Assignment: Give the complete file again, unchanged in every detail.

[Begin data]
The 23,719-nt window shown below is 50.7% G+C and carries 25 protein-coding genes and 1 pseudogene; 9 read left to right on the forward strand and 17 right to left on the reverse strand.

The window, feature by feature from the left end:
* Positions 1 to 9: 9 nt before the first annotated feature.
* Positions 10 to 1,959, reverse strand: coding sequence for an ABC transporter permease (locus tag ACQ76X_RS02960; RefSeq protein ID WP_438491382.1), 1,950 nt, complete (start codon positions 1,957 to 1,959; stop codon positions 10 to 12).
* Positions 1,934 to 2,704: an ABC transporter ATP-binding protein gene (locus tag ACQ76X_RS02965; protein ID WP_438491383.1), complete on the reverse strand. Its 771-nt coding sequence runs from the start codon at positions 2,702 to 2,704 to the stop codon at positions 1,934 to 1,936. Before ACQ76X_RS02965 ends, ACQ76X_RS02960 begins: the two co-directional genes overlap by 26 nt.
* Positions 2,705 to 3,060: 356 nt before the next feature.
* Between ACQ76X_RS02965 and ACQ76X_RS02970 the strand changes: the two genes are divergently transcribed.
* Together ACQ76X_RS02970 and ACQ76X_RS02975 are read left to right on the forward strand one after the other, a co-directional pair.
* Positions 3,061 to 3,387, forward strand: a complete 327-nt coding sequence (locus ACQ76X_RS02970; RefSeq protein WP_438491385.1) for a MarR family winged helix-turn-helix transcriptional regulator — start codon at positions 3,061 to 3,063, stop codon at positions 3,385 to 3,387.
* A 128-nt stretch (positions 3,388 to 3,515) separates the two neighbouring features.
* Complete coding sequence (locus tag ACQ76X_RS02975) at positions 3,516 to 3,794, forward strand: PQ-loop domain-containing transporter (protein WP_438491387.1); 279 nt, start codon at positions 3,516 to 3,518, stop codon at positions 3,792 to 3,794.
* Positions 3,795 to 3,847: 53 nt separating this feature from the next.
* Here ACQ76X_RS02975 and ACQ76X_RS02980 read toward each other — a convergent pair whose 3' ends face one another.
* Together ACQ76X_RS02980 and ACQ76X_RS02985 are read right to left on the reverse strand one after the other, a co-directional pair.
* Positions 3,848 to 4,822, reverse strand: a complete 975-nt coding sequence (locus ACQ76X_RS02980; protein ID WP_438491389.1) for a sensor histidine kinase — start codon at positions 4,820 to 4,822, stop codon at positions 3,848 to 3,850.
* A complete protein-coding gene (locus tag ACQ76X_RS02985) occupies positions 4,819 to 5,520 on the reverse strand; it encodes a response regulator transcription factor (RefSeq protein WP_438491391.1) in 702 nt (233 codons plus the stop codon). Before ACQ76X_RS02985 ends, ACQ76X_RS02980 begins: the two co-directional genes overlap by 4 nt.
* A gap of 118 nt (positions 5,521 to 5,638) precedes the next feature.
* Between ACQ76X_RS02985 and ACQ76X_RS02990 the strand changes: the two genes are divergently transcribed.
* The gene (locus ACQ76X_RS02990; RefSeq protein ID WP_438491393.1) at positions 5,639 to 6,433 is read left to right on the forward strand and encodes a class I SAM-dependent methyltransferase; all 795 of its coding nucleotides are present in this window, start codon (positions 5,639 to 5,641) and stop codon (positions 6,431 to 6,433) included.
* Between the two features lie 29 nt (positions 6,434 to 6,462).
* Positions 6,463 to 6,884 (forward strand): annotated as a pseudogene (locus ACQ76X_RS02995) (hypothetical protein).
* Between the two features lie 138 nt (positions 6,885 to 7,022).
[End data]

The 23,719-nt window shown below is 50.7% G+C and carries 25 protein-coding genes and 1 pseudogene; 9 read left to right on the forward strand and 17 right to left on the reverse strand.

The window, feature by feature from the left end:
* Positions 1 to 9: 9 nt before the first annotated feature.
* Positions 10 to 1,959, reverse strand: coding sequence for an ABC transporter permease (locus tag ACQ76X_RS02960; RefSeq protein ID WP_438491382.1), 1,950 nt, complete (start codon positions 1,957 to 1,959; stop codon positions 10 to 12).
* Positions 1,934 to 2,704: an ABC transporter ATP-binding protein gene (locus tag ACQ76X_RS02965; protein ID WP_438491383.1), complete on the reverse strand. Its 771-nt coding sequence runs from the start codon at positions 2,702 to 2,704 to the stop codon at positions 1,934 to 1,936. Before ACQ76X_RS02965 ends, ACQ76X_RS02960 begins: the two co-directional genes overlap by 26 nt.
* Positions 2,705 to 3,060: 356 nt before the next feature.
* Between ACQ76X_RS02965 and ACQ76X_RS02970 the strand changes: the two genes are divergently transcribed.
* Together ACQ76X_RS02970 and ACQ76X_RS02975 are read left to right on the forward strand one after the other, a co-directional pair.
* Positions 3,061 to 3,387, forward strand: a complete 327-nt coding sequence (locus ACQ76X_RS02970; RefSeq protein WP_438491385.1) for a MarR family winged helix-turn-helix transcriptional regulator — start codon at positions 3,061 to 3,063, stop codon at positions 3,385 to 3,387.
* A 128-nt stretch (positions 3,388 to 3,515) separates the two neighbouring features.
* Complete coding sequence (locus tag ACQ76X_RS02975) at positions 3,516 to 3,794, forward strand: PQ-loop domain-containing transporter (protein WP_438491387.1); 279 nt, start codon at positions 3,516 to 3,518, stop codon at positions 3,792 to 3,794.
* Positions 3,795 to 3,847: 53 nt separating this feature from the next.
* Here ACQ76X_RS02975 and ACQ76X_RS02980 read toward each other — a convergent pair whose 3' ends face one another.
* Together ACQ76X_RS02980 and ACQ76X_RS02985 are read right to left on the reverse strand one after the other, a co-directional pair.
* Positions 3,848 to 4,822, reverse strand: a complete 975-nt coding sequence (locus ACQ76X_RS02980; protein ID WP_438491389.1) for a sensor histidine kinase — start codon at positions 4,820 to 4,822, stop codon at positions 3,848 to 3,850.
* A complete protein-coding gene (locus tag ACQ76X_RS02985) occupies positions 4,819 to 5,520 on the reverse strand; it encodes a response regulator transcription factor (RefSeq protein WP_438491391.1) in 702 nt (233 codons plus the stop codon). Before ACQ76X_RS02985 ends, ACQ76X_RS02980 begins: the two co-directional genes overlap by 4 nt.
* A gap of 118 nt (positions 5,521 to 5,638) precedes the next feature.
* Between ACQ76X_RS02985 and ACQ76X_RS02990 the strand changes: the two genes are divergently transcribed.
* The gene (locus ACQ76X_RS02990; RefSeq protein ID WP_438491393.1) at positions 5,639 to 6,433 is read left to right on the forward strand and encodes a class I SAM-dependent methyltransferase; all 795 of its coding nucleotides are present in this window, start codon (positions 5,639 to 5,641) and stop codon (positions 6,431 to 6,433) included.
* Between the two features lie 29 nt (positions 6,434 to 6,462).
* Positions 6,463 to 6,884 (forward strand): annotated as a pseudogene (locus ACQ76X_RS02995) (hypothetical protein).
* Between the two features lie 138 nt (positions 6,885 to 7,022).